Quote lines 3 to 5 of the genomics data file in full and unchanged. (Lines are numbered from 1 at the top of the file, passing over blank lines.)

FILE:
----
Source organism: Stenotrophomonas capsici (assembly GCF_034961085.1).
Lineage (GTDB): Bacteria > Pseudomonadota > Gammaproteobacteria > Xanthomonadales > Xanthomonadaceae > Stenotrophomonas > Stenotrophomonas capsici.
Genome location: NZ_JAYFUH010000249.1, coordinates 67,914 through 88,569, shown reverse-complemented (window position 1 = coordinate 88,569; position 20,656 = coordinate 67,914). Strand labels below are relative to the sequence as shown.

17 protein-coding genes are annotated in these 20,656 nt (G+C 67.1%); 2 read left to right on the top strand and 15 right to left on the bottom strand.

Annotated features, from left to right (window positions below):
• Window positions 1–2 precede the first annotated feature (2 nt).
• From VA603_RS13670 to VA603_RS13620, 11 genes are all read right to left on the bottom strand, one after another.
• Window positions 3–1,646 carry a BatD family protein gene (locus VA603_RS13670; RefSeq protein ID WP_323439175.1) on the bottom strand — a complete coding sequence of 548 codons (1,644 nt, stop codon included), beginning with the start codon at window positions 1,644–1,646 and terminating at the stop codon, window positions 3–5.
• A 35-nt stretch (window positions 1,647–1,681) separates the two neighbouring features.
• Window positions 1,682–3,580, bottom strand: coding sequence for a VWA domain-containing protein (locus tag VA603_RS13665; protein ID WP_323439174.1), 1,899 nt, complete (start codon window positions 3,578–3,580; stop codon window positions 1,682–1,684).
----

Genome location: NZ_JAYFUH010000249.1, coordinates 67,914 through 88,569, shown reverse-complemented (window position 1 = coordinate 88,569; position 20,656 = coordinate 67,914). Strand labels below are relative to the sequence as shown.

17 protein-coding genes are annotated in these 20,656 nt (G+C 67.1%); 2 read left to right on the top strand and 15 right to left on the bottom strand.

Annotated features, from left to right (window positions below):